The Spin 713 is much more than a netbook, and Chrome OS is no longer just a browser. It’s one of the greatest laptops in the category and a great laptop overall.
Although the new Chromebook Spin 713 appears nearly identical to its predecessor, Intel collaborated with Acer to make it the first Chromebook to be certified for Intel’s Evo platform. What exactly does that imply? Performance, battery life, responsiveness, and wireless and wired connections are just a few of the requirements for an Evo-verified laptop. In other words, it’s almost a given that your laptop will provide you with the finest mobile experience, and now you can have that experience on a Chromebook.
The greatest Chromebooks, like the best Windows and macOS laptops, have superior components, and better components cost more money. For those used to lesser Chromebooks that can handle much of what you can do with Chrome, the $699 Chromebook Spin 713 will come as a shock. However, this is a high-end Chromebook that provides an excellent user experience and is well worth the additional cost due to its performance and durability.
What you will see here:
With a 2.4-GHz Intel Core i5-1135G7 processor, 8GB of RAM, a 256GB PCIe NVMe SSD, and Intel Iris Xe graphics, the Spin 713 delivered a strong performance. It had no trouble running 22 Google Chrome tabs at once, including a Zoom chat, a YouTube video, several web pages, and Google Docs and Sheets. The fan did kick on after a while, but it never seemed sluggish.
The Spin 713 excels at performance.
The Spin 713 scored 168.88 on the Jetstream 2 browser speed test, which is significantly higher than the 109.09 Chromebook average. The Galaxy Chromebook 2 scored 103.74, whereas the Chromebook Duet scored only 31.89.
When playing demanding Android apps like Real Racing 3 and Genshin Impact. The Spin 713’s integrated Intel Iris Xe graphics performance was obvious. There were no symptoms of lag in any of the games.
Display of Acer Chromebook Spin 713
The Acer Chromebook Spin 713 features one of Acer’s dazzling VertiView displays. A 13.5-inch touchscreen with a 3:2 aspect ratio and 2,256×1,504 pixels. It gives you an extra vertical workspace. It has the width of a conventional 13.3-inch laptop with a 16:9 ratio. This is ideal if you don’t enjoy scrolling up and down all the time.
The Spin 713, on the other hand, is the first Chromebook having Thunderbolt 4 USB-C ports. That is now required for Intel Evo Chromebook verification. Display output, fast data transfers, high-speed networking, rapid charging, and docking stations are all possible with the connectors. The Spin 713 also has an HDMI output, allowing you to connect a display without the use of any adapters or docks.
Design of Acer Chromebook Spin 713
Maybe it’s because I’m still thinking about Samsung’s Galaxy Chromebook 2, but the Spin 713’s general appearance blends in with the rest of the package. It’s nice-looking and a safe bet for school and work, but if you’re hoping for a little more individuality, this falls short.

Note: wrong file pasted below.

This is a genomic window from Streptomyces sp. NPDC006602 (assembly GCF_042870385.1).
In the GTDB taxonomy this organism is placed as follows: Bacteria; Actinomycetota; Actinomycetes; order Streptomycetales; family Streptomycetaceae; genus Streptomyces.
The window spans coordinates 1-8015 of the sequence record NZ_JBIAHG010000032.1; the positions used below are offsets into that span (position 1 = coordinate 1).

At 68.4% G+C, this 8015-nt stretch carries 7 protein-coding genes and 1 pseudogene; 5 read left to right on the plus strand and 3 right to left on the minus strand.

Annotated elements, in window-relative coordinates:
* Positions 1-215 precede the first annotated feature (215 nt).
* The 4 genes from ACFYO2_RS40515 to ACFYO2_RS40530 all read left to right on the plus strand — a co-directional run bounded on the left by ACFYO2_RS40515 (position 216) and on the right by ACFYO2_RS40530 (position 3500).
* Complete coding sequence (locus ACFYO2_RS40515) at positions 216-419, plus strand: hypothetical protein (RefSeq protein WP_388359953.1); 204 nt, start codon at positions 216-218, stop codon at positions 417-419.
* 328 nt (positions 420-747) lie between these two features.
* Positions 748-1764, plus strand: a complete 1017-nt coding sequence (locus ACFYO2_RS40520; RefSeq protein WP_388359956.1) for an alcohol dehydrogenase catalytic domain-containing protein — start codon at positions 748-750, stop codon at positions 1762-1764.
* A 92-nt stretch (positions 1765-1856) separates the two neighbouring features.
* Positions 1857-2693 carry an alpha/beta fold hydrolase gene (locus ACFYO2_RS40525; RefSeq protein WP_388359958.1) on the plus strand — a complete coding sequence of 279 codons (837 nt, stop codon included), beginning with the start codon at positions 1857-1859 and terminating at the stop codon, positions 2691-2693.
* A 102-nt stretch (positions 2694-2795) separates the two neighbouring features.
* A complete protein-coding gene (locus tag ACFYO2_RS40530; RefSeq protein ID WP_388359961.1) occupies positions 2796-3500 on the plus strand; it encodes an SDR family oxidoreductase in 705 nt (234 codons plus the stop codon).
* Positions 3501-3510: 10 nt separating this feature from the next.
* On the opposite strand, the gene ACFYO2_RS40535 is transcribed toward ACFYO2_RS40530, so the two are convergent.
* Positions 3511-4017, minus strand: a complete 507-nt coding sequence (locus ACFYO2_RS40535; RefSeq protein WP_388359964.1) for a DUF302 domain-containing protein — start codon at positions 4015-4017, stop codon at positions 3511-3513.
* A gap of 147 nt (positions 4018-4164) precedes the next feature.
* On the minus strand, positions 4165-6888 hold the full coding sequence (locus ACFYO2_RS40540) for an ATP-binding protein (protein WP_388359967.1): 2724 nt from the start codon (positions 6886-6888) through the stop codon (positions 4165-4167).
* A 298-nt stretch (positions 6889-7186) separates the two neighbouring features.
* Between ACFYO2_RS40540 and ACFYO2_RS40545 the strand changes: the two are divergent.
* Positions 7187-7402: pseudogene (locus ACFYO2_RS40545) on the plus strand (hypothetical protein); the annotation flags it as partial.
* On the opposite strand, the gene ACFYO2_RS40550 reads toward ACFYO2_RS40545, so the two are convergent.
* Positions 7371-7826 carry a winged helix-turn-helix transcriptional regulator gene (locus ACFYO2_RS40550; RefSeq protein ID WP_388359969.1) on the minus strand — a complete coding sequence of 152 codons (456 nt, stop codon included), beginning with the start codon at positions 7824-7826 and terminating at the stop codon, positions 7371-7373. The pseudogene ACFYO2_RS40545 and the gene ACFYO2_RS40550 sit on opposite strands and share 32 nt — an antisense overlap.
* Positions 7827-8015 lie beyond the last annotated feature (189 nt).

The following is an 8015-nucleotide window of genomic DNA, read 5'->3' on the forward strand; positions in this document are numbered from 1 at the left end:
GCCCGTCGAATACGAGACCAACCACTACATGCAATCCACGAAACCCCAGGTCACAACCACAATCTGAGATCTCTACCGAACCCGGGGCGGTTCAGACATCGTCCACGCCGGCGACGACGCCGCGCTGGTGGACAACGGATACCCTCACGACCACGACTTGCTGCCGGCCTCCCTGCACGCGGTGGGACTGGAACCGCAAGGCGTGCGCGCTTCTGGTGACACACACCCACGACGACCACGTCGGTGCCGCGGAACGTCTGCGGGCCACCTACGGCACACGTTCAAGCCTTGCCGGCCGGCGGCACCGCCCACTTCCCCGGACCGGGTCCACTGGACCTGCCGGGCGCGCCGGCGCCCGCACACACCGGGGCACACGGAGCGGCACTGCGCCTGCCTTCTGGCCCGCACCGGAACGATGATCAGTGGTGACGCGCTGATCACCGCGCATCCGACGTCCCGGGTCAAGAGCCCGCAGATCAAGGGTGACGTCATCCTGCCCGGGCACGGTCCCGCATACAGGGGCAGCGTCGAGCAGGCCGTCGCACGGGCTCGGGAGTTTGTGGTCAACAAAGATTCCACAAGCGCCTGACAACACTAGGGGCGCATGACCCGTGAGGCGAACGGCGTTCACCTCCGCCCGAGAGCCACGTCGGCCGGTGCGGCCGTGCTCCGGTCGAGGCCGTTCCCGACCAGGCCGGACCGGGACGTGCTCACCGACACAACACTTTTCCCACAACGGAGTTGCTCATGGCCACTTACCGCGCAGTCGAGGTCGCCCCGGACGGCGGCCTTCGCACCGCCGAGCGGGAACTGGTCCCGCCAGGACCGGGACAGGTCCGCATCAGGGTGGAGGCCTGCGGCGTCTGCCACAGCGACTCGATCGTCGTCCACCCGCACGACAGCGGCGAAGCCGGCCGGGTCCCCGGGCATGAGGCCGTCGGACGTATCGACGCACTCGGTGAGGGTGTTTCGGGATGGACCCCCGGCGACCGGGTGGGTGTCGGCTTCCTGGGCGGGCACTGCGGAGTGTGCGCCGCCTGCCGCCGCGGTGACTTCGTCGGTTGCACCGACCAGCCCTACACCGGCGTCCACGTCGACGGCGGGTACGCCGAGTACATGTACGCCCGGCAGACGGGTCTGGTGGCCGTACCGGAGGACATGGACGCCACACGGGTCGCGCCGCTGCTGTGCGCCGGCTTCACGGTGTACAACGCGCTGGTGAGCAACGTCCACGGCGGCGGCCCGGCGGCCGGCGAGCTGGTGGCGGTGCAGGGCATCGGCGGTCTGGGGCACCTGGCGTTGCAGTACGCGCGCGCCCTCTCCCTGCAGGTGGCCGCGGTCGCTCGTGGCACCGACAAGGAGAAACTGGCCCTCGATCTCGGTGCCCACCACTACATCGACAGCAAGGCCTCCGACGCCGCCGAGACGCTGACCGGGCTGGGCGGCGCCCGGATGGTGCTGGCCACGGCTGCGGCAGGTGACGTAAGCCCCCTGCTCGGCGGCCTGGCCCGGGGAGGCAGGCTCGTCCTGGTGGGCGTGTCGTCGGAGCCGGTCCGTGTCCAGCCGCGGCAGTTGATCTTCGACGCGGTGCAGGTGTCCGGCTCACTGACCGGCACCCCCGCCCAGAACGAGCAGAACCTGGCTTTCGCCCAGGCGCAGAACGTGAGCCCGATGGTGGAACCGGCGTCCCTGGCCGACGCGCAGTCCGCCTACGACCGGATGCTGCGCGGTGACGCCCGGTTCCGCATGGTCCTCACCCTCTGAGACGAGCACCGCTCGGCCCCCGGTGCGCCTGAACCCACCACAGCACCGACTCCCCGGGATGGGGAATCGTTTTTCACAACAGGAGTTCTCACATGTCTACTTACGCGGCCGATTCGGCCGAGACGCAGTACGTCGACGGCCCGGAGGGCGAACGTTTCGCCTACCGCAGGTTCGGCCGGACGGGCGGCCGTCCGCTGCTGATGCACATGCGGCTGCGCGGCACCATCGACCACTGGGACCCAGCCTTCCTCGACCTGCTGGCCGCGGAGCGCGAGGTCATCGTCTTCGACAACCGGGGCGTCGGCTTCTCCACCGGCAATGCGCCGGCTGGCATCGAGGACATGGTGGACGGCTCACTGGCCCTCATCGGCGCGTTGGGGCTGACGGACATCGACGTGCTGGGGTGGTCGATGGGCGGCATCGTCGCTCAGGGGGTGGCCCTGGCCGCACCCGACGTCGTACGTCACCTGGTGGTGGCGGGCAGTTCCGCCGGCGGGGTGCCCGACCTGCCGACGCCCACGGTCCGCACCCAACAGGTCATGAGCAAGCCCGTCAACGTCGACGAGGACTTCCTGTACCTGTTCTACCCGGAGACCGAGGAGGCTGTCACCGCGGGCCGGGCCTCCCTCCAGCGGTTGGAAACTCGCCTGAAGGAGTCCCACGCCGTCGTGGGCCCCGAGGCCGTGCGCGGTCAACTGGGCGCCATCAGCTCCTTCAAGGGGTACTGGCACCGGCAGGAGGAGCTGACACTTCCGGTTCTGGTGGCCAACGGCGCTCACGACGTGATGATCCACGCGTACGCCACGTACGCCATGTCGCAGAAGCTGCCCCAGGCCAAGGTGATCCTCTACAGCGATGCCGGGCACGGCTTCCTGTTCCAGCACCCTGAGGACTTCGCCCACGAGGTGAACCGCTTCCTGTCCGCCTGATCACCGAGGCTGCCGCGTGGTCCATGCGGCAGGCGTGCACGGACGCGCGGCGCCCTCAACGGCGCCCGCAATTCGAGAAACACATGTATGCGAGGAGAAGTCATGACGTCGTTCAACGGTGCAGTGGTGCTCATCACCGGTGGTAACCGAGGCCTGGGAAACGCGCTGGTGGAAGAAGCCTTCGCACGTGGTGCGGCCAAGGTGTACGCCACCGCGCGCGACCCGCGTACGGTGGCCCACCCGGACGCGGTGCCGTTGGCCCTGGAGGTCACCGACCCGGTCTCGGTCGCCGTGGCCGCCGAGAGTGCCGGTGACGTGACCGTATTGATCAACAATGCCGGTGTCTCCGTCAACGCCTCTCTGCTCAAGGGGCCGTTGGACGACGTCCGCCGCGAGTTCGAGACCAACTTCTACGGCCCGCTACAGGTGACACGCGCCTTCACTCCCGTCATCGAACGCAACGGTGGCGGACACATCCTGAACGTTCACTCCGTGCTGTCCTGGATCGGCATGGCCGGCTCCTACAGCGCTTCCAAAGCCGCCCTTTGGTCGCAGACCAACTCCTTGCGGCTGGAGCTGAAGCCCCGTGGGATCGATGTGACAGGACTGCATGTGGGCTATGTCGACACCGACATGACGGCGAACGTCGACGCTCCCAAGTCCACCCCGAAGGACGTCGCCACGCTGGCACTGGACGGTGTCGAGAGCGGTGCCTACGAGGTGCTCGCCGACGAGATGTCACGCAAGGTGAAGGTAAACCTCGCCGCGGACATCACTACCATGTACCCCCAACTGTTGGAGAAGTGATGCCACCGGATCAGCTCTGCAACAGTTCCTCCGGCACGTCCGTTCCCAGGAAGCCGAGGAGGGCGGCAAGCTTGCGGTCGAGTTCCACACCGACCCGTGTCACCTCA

A brief fall, on the other hand, is something this Chromebook can handle. The Spin 713 includes a reinforced aluminum body with Mil-Spec certification (MIL-STD -810H) for protection against mild drops, vibration, rain, dust, hot and low temperatures, and humidity, in addition to Corning Gorilla Glass on the touchscreen (and the smooth touchpad). It’s a nice touch for a Chromebook that’s going to get knocked around a lot. However, at 3 pounds (1.4 kilograms), it is a little heavy for a premium Chromebook. It’s also a little thick, especially when folded into a tablet.
Keyboard and Touchpad
The Chiclet-style keys on the Spin 713 are slightly smaller than those on most keyboards. It takes some adjusting, but it isn’t a deal-breaker. With good travel, the keys themselves feel adequately springy. The keyboard layout may take some getting used to if you’ve ever used a Chrome OS device. As the Caps Lock key has been replaced with a Search key, there is no Windows or function key.
The touchpad is a fair size at 4.2 x 3.1 inches, and it’s paired with a deeper palm rest area that’s pleasant. Because of the greater height on the touchpad, it’s ideal for scrolling through stuff. However, I did first encounter some sensitivity, with even a tiny movement of my finger on the touchpad sending the cursor flying to a faraway area of the screen.
Audio of Acer Chromebook Spin 713
At the bottom of the keyboard, the deck is the Spin 713 speakers. When used in laptop mode, the audio is flat and faint. The speakers, on the other hand, sound substantially better in tablet or tent form, becoming both louder and more immersive.
Depending on how the laptop is set, Moonchild’s “Money” sounds like two separate tracks. The speech is clear and powerful while using the laptop mode, but the instruments disorganize. Switching to tablet or tent mode, however, allowed me to hear the bass, flute, keyboard, and drums much more clearly.
Its reputation as a near-perfect Chromebook choice precedes it—aside from being a tad overweight, it’s a first-class convertible for productivity, creativity, and media enjoyment, with a 3:2-aspect-ratio display that will make you long for the days of 16:9 displays. The Acer isn’t inexpensive, but there aren’t many Chromebooks that are.